Can You Tell The Difference Between A Cheap Or Expensive Tattoo?

miércoles, 17 de mayo de 2017 7:52

|Diego Cera


For many ancient cultures, body modifications were a means of expression and spiritual purification. From the millenary tattoos of the Maori tribes, which indicate a person's role in society, to those tattoos made in March at the Wat Bang Phra temple in Thailand to protect people from harm. Tattoos are a key element in countless traditions across the world. 


The art of tattooing is not just manipulating a machine with  fast moving needles. It is the product of a rich story that can't possibly be told in just a few hours. A tattoo artist must create an almost mystical connection with their design and their client's skin, just like any other artist would.
The thing is that society still doesn't regard images on the skin as true art, unlike a painting or sculpture exhibited in a gallery. A tattoo is actually an investment, and the real price goes beyond money. You must be aware of the pros, cons, and potential risks of getting a cheap tattoo, but also take into account that a pricy design does not guarantee quality.

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A tattoo artist who really knows what they are doing will never choose acrylic dye over vegetable dye. The first one is made out of metals, so it can cause cancer in the long run.
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Any tattoo studio must be clean and in fit conditions. This is of utmost importance, but this makes it more expensive, of course. Just having the right machines to sterilize needles, grips, and tips is expensive, so good tattoo artists may charge expensive amounts according to hourly rates. On average, the hourly rate for a tattoo in the United States goes from $50 to $250, whereas elite artists can charge even an hourly rate of $500.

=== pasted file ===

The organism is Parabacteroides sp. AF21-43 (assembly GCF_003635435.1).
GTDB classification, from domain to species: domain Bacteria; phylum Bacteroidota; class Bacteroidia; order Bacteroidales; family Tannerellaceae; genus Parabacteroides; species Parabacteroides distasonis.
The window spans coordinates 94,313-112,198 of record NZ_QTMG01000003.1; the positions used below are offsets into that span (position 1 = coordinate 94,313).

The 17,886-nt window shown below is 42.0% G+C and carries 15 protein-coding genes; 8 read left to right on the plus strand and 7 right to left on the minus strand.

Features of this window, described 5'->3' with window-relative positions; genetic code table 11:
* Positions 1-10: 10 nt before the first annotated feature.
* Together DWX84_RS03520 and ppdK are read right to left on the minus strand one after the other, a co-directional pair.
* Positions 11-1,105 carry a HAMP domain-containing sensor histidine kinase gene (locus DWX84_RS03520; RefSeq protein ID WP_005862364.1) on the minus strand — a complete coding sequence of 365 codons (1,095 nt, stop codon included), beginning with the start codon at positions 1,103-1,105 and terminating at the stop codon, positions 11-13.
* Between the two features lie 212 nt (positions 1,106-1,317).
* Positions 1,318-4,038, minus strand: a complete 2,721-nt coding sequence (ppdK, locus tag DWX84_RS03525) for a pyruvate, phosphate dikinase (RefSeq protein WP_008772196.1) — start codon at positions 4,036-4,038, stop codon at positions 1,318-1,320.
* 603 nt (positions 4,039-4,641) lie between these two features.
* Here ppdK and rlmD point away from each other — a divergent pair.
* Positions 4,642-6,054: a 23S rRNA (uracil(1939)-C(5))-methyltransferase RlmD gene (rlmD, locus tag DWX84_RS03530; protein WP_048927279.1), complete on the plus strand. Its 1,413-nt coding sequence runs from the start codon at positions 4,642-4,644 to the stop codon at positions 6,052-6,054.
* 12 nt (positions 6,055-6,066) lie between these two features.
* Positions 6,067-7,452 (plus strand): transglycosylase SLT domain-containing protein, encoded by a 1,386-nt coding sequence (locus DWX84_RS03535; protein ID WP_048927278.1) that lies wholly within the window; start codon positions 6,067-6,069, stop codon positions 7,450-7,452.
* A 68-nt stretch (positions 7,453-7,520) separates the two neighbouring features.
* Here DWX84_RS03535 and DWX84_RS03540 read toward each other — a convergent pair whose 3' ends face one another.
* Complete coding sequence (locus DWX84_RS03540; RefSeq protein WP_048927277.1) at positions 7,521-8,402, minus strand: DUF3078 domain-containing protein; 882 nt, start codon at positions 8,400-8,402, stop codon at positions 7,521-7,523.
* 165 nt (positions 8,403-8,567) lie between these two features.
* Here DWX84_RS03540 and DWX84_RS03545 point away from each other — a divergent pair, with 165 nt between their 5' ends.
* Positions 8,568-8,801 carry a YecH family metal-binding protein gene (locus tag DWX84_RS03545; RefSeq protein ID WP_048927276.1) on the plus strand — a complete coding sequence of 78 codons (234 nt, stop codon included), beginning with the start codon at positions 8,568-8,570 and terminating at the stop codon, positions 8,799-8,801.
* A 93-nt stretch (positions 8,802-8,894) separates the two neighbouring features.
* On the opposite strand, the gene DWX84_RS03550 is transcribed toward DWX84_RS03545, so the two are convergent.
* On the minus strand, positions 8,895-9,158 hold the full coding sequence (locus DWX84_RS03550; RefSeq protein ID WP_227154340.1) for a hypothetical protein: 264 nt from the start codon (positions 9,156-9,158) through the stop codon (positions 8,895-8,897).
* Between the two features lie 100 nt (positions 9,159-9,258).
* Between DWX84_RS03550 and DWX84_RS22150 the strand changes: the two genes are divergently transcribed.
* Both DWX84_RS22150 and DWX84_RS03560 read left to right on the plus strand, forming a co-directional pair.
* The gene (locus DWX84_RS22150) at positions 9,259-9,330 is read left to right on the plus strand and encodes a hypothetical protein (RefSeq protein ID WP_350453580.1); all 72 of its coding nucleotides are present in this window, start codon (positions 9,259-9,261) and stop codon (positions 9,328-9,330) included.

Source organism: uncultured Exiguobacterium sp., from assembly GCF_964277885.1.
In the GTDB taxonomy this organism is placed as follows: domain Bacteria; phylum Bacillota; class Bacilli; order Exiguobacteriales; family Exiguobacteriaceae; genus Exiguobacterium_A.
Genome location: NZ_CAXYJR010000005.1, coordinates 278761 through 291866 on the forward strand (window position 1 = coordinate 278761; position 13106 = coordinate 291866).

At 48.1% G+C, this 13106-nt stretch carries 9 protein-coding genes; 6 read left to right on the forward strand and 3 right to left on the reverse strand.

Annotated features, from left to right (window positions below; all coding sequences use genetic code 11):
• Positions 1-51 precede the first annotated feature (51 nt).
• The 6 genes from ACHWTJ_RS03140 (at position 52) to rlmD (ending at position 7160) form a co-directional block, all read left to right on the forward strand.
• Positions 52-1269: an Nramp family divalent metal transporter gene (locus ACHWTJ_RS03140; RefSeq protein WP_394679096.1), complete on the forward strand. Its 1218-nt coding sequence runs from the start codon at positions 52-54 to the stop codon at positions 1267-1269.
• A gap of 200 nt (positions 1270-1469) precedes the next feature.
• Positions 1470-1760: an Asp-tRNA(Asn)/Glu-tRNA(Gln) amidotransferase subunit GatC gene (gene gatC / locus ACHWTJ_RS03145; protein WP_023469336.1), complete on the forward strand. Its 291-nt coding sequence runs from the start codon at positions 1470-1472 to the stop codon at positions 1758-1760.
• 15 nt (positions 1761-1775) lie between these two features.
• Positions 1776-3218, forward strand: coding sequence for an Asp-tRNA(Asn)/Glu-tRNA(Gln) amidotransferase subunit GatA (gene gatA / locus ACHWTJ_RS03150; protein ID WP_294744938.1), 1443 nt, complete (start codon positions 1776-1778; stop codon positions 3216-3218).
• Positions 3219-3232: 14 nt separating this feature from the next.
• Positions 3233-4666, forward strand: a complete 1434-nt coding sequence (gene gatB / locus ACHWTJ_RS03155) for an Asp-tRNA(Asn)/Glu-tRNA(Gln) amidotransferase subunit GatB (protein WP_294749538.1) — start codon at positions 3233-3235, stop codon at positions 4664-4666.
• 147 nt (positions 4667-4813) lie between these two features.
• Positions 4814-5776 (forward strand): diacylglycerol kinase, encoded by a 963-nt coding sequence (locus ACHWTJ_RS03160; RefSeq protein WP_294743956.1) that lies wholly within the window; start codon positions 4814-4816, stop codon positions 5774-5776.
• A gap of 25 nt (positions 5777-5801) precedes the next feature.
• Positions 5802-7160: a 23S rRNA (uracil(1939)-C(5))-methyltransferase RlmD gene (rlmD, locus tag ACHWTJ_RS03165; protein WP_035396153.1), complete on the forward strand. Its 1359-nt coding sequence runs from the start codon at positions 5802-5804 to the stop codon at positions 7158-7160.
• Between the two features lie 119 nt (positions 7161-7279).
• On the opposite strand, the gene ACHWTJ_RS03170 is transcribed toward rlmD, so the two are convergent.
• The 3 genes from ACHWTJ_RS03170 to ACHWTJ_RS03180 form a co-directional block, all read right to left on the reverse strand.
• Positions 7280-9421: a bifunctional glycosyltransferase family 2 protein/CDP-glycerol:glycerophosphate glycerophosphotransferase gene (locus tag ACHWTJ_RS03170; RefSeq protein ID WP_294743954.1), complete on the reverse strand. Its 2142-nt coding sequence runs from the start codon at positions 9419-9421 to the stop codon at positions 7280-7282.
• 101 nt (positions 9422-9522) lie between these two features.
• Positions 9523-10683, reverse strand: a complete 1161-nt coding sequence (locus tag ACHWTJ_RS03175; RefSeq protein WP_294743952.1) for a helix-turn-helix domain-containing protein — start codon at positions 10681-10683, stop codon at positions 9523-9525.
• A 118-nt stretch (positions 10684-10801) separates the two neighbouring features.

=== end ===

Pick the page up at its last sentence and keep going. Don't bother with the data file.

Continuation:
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Sometimes graphic artists try out tattooing to broaden their horizons, and there's nothing wrong with that, but no one is a professional when they start doing any form of art. Also working with the skin is much more difficult than working with a flat and even surface. A professional tattoo artist won't charge for the design, but for their expertise.


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When you leave your skin in the hands of a true artist, you're trusting someone who sees it as unique canvas and will do their best to deliver a special design. Someone who is only seeking money won't even make a minimum effort to offer you an original design. They will probably download any outline from the Internet and do a careless version of it.

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There's a reason why tattoo artists charge per hourly rate. They prefer to take as much time as needed to select the correct combination of colors and create an excellent design. Colors like yellow and orange can ruin the whole design if the artist doesn't wait until the swelling subsides to check how the color pigment is reacting.
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You also have to understand that tattooing is similar to a surgical process, so your tattoo artist must have a first-aid certification. People fainting or experiencing changes in blood pressure levels due to the pain of the needle is more common than you would've thought. 

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So how can you make sure the studio does a good job before the needle touches your skin? Simple: A good tattoo artist will have a book with a compilation of all their designs, while others will ask you just to trust their words. Moreover, true professionals will never use stencils. They apply the dye directly on the skin, even if it's a simple tattoo.

cheap expensive tattoos arrow or soundwave 
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It is essential to learn to identify a true tattoo artist before trusting them. Remember, your health and skin wellbeing are at stake in this case. Ending up with one of the worst tattoos you could ever get in your life is something I'm sure you don't want. It would be a nightmare impossible to erase. 
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Sources:
Tatuantes
Tattodo

If this is your first tattoo, you may want to start with something small. These are some designs that can inspire you:
20 Small Tattoos You Will Love To Keep Secret

Discreet And Elegant Tattoos To Remember Life’s Memorable Moments


Translated by Andrea Valle


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Diego Cera

Diego Cera


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